253-255. 325 crypto ipsec transform-set command. 255 types of. 317 crypto isakmp policy command. 430 optional settings. 269. 275 process example. 265-266 DES. 267 . 255 encryption keys keyspaces. 272 ECC. 268 HMAC. 31 criminal law. 272 defining. 269-271 SHA-1. 255 key length. 270-272 MD5. 37 crackers. 237 ZPF via Basic Firewall Wizard (SDM). 263 symmetric key encryption algorithms. 117 ZPF manually via SDM. 251 selection criteria. 93 console passwords. VoIP. 321 crypto maps. 274 uses for. 276 public key algorithms. 250 ciphertext-only attacks. 261 3DES. 251. 275 authentication via. 258 managing. 320 cryptographic hashing algorithms. local AAA configuration on routers. 319 crypto isakmp key command. 319-320 verifying. 276 speed of. 333-334 traffic-defining ACL. 430-432 violation mode. SDM configurations. 253 birthday attacks. NTP. 279 cryptanalysis. 111-112 secure management/ reporting time features. 269. 246 crypto ACL (Access Control Lists) Step-by-Step Setup mode (Site-to-Site VPN Wizard). 165 servers. 253 trusted algorithms. 224-233 console line interfaces.513 cryptography passwords. See encryption keys cryptography asymmetric key encryption algorithms. 161-164 user accounts. 94-97 port security. 264-265 AES. 277 length of. 249 MiM attacks. 268 HMAC. 257-258 lengths of. 254. 249 chosen-ciphertext attacks. 250 SSL VPN. 256 encryption algorithms desirable features of. 262 RC. creating in IPsec VPN. 256-257 known-plaintext attacks. 159-160 SSH deamons. 263 brute force attacks. 256. 269-271 SHA-1. 256. defining. advanced configurations. 280 cross-certified CA (Certificate Authorities). 94 covert channel attacks. 272 cryptographic keys. 234 zone pair creation. 259-260 stream ciphers. 417 SNMB. 233 class map creation. 429 basic settings. 250 block ciphers. 263 DH. 254255. 251. 27 CRL (Certificate Revocation Lists). 246 digital signatures DSS. 270-272 MD5. prosecuting computer crimes. defining in. 236 zone creation. site-to-site IPsec VPN. 316 crypto map command. 235 policy map creation. 253 private key algorithms. 249 cryptographic hashing algorithms. 431 SDM. 250 chosen-plaintext attacks.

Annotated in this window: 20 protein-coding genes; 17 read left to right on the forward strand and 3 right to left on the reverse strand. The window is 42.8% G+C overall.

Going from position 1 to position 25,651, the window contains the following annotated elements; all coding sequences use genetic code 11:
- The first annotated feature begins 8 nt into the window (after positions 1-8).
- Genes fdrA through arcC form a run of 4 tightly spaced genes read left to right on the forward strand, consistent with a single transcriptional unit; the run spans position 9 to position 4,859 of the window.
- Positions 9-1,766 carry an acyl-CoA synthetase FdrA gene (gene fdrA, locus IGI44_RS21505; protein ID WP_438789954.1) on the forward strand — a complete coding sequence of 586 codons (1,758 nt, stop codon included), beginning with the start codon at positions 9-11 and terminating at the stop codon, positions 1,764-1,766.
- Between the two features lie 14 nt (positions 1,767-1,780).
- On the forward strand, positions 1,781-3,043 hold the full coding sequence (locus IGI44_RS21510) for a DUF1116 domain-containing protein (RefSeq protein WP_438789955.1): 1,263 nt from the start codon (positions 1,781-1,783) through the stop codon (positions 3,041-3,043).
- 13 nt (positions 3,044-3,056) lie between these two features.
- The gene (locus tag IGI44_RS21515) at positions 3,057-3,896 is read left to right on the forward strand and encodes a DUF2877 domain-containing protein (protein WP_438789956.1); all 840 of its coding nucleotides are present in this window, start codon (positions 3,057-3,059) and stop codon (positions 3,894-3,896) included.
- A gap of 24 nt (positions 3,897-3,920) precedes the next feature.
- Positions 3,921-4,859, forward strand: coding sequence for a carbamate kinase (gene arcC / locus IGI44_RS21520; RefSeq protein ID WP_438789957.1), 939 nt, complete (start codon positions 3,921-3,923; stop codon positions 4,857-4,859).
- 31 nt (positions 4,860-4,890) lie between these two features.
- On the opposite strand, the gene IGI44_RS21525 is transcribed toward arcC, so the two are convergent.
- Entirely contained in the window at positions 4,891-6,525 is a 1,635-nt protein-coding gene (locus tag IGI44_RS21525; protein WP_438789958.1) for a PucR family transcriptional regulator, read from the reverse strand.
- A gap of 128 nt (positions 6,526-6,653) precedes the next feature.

169 DMVPN (Dynamic Multipoint Virtual Private Networks). 424-425 drop action (ZPF). 406 CSM (Cisco Security Manager).514 cryptography SEAL. 22 personal association metric. 348 Deny Packet Inline action (IPS attack responses). 22 value metric. 221 DRP (Disaster Recovery Procedures) categories of disruption. 348 DES (Data Encryption Standard). disabling. 255 types of. 271 Data Link Layer (OSI Layer 2). 263. 170 DoS (Denial of Service) attacks. 246 Defense in Depth philosophy. IPS management. 20 IP-address broadcasts. 24 DH (Diffie-Hellman) key exchange algorithm. 255. disabling. 22 criteria for. 33-34 Deny Attacker Inline action (IPS attack responses). 172 terminal access security. 246-247 CSA (Cisco Security Agent) buffer overflows. 196-198 D data classification age metric. 170 DDOS (Distributed Denial of Service) attacks. 406 File System Interceptor. 22 private sector classification. 305 dial plans (UCM). 22 custom mode (CD-ROM). 406 Execution Space Interceptor. 55 due care (liability). 247 cryptosystems. 322 debug crypto isakmp command. defining. ensuring path integrity. 304 design. rise of. 400 Configuration Interceptor. 28 dumpster diving. 248 data packets. 275-276 DSS (Digital Signature Standard). 36. 413 double-tagging (VLAN hopping). 397 endpoint security. 22 . 36. 414 diddling data. 250. 22 personnel classification via. 22 data diddling. 171 VoIP. 72 detective type (security controls). 28 due diligence (liability). 406 HIPS. simplicity of. 275 dual operator control (SoD operations security principle). 60 phases of. 39 digital signatures DSS. 272 Discovery Protocol (Cisco). 298 DNS (Domain Name System). 22 user role. 266 trusted algorithms. 274 uses for. 43 causes of. 37 dynamic packet-filtering firewalls. 246 example of. 39 data integrity. 120. 348 Deny Connection Inline action (IPS attack responses). 505 cryptology defining. 22 custodian role. 350 custodian role (data classification). 22 owner role. 18 public sector classification. 44 debug aaa authentication command. HMAC. 322 decryption (deciphering). disabling. 140-141 debug crypto ipsec command. 21 useful life metric. encryption. 406 endpoint protection. ensuring. 59 DSA (Digital Signature Algorithm). 351-355 Network Interceptor. 275 process example. 276. 252 web resources. 500 custom threats. defining. 24 deterrent type (security controls).